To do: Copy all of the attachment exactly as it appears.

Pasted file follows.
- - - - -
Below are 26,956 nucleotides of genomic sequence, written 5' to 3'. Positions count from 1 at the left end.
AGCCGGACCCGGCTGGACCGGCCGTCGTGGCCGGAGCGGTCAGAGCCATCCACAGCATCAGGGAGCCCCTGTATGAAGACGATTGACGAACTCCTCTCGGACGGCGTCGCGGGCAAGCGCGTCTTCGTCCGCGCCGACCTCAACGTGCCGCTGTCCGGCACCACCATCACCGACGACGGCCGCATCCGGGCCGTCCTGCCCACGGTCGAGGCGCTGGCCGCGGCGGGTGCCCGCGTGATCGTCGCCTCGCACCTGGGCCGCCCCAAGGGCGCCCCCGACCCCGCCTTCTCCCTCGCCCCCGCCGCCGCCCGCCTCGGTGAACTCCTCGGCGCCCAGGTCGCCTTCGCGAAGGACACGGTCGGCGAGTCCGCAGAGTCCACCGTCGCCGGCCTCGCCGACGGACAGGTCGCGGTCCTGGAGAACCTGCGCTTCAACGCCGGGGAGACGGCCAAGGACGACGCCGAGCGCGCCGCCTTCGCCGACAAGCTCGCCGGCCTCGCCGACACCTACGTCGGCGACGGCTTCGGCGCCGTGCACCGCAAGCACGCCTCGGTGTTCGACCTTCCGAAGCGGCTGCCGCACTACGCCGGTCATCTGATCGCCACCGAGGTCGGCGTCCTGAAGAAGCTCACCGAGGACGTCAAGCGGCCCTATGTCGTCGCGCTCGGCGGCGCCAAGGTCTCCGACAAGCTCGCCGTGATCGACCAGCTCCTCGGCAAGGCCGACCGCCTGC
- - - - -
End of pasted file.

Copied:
Below are 26,956 nucleotides of genomic sequence, written 5' to 3'. Positions count from 1 at the left end.
AGCCGGACCCGGCTGGACCGGCCGTCGTGGCCGGAGCGGTCAGAGCCATCCACAGCATCAGGGAGCCCCTGTATGAAGACGATTGACGAACTCCTCTCGGACGGCGTCGCGGGCAAGCGCGTCTTCGTCCGCGCCGACCTCAACGTGCCGCTGTCCGGCACCACCATCACCGACGACGGCCGCATCCGGGCCGTCCTGCCCACGGTCGAGGCGCTGGCCGCGGCGGGTGCCCGCGTGATCGTCGCCTCGCACCTGGGCCGCCCCAAGGGCGCCCCCGACCCCGCCTTCTCCCTCGCCCCCGCCGCCGCCCGCCTCGGTGAACTCCTCGGCGCCCAGGTCGCCTTCGCGAAGGACACGGTCGGCGAGTCCGCAGAGTCCACCGTCGCCGGCCTCGCCGACGGACAGGTCGCGGTCCTGGAGAACCTGCGCTTCAACGCCGGGGAGACGGCCAAGGACGACGCCGAGCGCGCCGCCTTCGCCGACAAGCTCGCCGGCCTCGCCGACACCTACGTCGGCGACGGCTTCGGCGCCGTGCACCGCAAGCACGCCTCGGTGTTCGACCTTCCGAAGCGGCTGCCGCACTACGCCGGTCATCTGATCGCCACCGAGGTCGGCGTCCTGAAGAAGCTCACCGAGGACGTCAAGCGGCCCTATGTCGTCGCGCTCGGCGGCGCCAAGGTCTCCGACAAGCTCGCCGTGATCGACCAGCTCCTCGGCAAGGCCGACCGCCTGC